GI Medications

Gastrointestinal problems are common in Cornelia de Lange Syndrome (CdLS) and are often treated with a confusing array of medications. I have broken some of the commonly used medications down by classification to discuss their indications and special considerations.

Medications that block stomach acid production

These medications are used when stomach acid is irritating the esophagus during gastroesophageal ruflux. They can also be used when there is acid irritation to the stomach or when stomach acid is leaking out a G-tube site.

These medications fall into two categories, H2 blockers and Proton Pump Inhibitors. They produce the same result by different mechanisms

  • H2 blockers: This class of medications include Famotidine, Cimetidine, Ranitidine, and Nizatidine. They are usually given in two or more doses a day and come in liquid and pill formulations. They are user friendly in that they work well when given with or without food. They may be given in combination with Proton Pump Inhibitors, especially at night.
  • Proton Pump Inhibitors: This group of medications is more potent than the H2 blockers and include Omeprazole, Lansoprazole, Zegrid, Rabeprazole, Pantoprazole, and Esomeprazole. These medications are not as user friendly in that they don’t all come in liquid preparations or preparations meant to be opened and mixed in food. They are more effective when given without food. There is concern that long term use may lead to osteoporosis, making fractures more likely.

Medications for constipation

Constipation is a common problem in CdLS. Commonly used and effective medications include osmotic medications, stimulants and rectally administrated medications.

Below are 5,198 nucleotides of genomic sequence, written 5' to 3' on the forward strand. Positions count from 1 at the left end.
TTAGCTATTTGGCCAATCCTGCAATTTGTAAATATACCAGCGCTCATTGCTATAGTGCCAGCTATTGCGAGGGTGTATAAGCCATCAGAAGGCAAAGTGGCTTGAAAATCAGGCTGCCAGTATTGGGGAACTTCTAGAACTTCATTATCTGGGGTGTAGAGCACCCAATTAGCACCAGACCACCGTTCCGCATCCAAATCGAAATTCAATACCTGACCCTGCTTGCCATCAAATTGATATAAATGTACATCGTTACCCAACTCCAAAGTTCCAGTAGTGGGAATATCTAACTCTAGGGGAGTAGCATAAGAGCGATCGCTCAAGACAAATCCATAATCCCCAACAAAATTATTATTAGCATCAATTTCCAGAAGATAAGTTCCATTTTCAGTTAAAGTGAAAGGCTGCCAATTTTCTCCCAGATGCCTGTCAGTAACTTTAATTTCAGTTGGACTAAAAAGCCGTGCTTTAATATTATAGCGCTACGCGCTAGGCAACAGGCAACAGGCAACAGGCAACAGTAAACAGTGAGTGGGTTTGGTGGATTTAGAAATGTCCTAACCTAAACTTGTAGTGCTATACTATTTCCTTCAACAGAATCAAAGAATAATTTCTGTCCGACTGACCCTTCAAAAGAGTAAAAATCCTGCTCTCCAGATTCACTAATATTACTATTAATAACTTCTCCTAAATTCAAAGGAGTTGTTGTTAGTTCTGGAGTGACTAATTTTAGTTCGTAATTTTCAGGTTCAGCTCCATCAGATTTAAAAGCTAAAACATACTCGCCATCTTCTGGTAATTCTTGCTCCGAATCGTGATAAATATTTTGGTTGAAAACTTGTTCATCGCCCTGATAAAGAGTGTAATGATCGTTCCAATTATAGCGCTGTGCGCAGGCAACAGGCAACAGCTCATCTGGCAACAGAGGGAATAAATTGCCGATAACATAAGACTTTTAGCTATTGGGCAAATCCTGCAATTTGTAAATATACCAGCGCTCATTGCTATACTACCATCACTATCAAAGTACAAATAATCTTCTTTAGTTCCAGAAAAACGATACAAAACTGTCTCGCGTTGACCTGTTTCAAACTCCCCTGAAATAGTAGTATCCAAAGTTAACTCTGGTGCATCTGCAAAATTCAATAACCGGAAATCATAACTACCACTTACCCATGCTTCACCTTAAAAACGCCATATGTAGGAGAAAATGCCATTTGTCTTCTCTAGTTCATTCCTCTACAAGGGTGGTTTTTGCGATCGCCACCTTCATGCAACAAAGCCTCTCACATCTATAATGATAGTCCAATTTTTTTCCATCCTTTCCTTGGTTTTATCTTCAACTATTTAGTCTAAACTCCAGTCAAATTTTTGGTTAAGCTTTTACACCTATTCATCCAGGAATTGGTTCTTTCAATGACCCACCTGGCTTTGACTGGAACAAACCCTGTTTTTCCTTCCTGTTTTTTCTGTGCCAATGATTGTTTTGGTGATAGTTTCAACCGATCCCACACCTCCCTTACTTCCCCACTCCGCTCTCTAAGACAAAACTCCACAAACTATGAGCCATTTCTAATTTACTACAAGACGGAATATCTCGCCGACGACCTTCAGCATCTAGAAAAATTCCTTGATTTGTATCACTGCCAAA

Osmotic medications hold water in the stool making it easier to pass. This prevents hard stools that are painful to pass. There are several formulations which can be mixed with any fluid.
They may be taken by mouth or administered down a feeding tube. They do not increase gas production. Examples include Miralax, Colyte, Glycolax, GoLytely, NuLytely, and Trilyte. Milk of Magnesia is also an osmotic agent for constipation. Care should be given to not administer it with other medications because it may bind them and change drug levels.

Stimulant laxatives

These laxatives increase the muscle contractions in the colon and may increase the urge to have a bowel movement. They are often used in combination with osmotic agents in special needs patients. Senna is a mild stimulant and comes in many forms including liquid, chocolate chews and pills. It can safely be used for long periods of time.
Bisacodyl is a more potent stimulant laxative. It comes in the form of small pills which can not be crushed. It also comes as a suppository which can be used every few days to stimulate a bowel movement. It can also be used as a chronic medication.

Rectal medications

A variety of medications for constipation can be given into the rectum. Minerol oil can be used as an enema to soften hard stools. In general it should not be given by mouth or feeding tube in CdLS because of the chance of aspiration pneumonia.

Saline can also be used as an emena to help pass stools. It can be mixed with one teaspoon of salt for, four cups of tap water.

Phosphate enemas should be avoided in CdLS because it may cause severe problems with blood salts.

Glycerin suppositories can provide mild stimulation to have a bowel movement. Bisacodyl suppositories are more potent. Both can be used on a regular basis.

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Caroll Potter
Caroll Potter

M.D., associate Professor of Clinical Pediatrics at the Ohio State University and Nationwide Children’s Hospital and member of the CdLS Foundation Clinical Advisory Board

Senest ændret af Gerritjan Koekkoek den 2021/04/14 15:42
Oprettet af Gerritjan Koekkoek den 2015/01/04 23:00


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